For all this and so much more, thanks, Dad. Happy Father’s Day. And to all the dads out there, doing the little (big) things for your kids . . . keep it up. You’re getting through. Your kids will thank you one day.

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Gifts My Father Gave Me


13 Things Every Dad and Daughter Should Do Together

I am painfully aware that not every girl is lucky enough to have a dad in her life, but if you are, it’s a gift not to be squandered. And we all know that most dads are better at doing than saying. With those truths in mind, this List of Thirteen is in honor of Rage and Crystal, and all the dads and daughters who fight to form a relationship, no matter the obstacles.

Thirteen Things Every Dad and Daughter Should Do Together:

1. Ride roller coasters. What girl wouldn’t love seeing her dad scream like—well, a little girl? (Sadly, this is the only one on the list I can’t do with my dad. Just looking at roller coasters turns him a lovely shade of puke green, with an emphasis on the puke part.)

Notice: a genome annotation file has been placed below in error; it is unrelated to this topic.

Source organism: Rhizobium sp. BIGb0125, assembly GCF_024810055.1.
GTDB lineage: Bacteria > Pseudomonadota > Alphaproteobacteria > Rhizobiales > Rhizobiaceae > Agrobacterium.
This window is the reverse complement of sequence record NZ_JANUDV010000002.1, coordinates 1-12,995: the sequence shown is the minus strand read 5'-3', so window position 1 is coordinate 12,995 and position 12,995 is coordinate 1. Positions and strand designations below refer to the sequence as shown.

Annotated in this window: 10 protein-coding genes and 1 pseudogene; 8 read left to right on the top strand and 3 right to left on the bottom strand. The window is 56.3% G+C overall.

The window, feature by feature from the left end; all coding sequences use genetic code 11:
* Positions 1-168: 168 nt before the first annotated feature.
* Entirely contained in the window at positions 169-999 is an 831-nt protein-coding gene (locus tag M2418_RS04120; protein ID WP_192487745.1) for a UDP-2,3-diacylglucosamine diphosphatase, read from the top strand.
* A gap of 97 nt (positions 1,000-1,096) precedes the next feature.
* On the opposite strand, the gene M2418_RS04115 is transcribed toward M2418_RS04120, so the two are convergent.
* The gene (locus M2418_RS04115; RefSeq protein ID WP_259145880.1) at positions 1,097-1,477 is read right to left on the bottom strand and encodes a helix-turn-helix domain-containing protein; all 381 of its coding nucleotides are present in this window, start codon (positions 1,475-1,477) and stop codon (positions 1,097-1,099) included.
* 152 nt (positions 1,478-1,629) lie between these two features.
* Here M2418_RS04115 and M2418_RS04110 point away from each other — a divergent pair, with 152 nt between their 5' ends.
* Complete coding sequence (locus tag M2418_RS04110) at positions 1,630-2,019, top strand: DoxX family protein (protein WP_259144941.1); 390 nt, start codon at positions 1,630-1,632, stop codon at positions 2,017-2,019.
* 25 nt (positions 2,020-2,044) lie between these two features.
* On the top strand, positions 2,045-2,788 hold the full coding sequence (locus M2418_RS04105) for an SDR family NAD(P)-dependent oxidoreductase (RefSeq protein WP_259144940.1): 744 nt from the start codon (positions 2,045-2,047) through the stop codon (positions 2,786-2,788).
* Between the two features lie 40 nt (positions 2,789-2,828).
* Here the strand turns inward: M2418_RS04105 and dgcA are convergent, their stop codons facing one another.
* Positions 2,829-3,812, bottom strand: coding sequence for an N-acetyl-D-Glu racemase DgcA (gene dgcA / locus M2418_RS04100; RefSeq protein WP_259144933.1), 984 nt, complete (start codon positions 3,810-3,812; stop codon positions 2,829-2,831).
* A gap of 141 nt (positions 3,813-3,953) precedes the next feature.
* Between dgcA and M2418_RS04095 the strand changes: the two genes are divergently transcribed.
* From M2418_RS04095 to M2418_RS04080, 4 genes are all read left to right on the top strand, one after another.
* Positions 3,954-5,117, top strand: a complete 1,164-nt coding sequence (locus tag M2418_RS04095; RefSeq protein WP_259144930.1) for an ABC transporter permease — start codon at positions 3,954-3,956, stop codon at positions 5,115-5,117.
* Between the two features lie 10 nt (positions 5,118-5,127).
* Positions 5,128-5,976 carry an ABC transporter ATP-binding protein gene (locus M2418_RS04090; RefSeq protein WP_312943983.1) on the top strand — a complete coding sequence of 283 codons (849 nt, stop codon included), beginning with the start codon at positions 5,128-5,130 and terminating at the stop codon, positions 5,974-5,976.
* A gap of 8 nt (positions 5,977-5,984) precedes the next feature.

2. Go see a movie at the last minute. This is one of my favorite things my dad and I used to do when I was in high school. We’d be standing around the kitchen after dinner when he’d get a mischievous look in his eye and slowly lift one eyebrow—I already knew what was coming—and he’d say, “You wanna go to the movies?” We’d both tear upstairs to grab our shoes, then speed across town to the theater—five minutes late every time. (P.S. Random Helpful Hint for Dads that you’ll thank me for later: Spring for the tickets and the popcorn, every single time. If you’re a gentleman, your daughter will look for a gentleman in a boyfriend, too. See what I mean? You’re welcome.)

3. Be stupid together. Sure, ladies, it eventually gets embarrassing when your dad tries to be the cool dad who makes all your friends laugh, but deep down, you kind of like it. At least he’s trying (and that’s better than the alternative).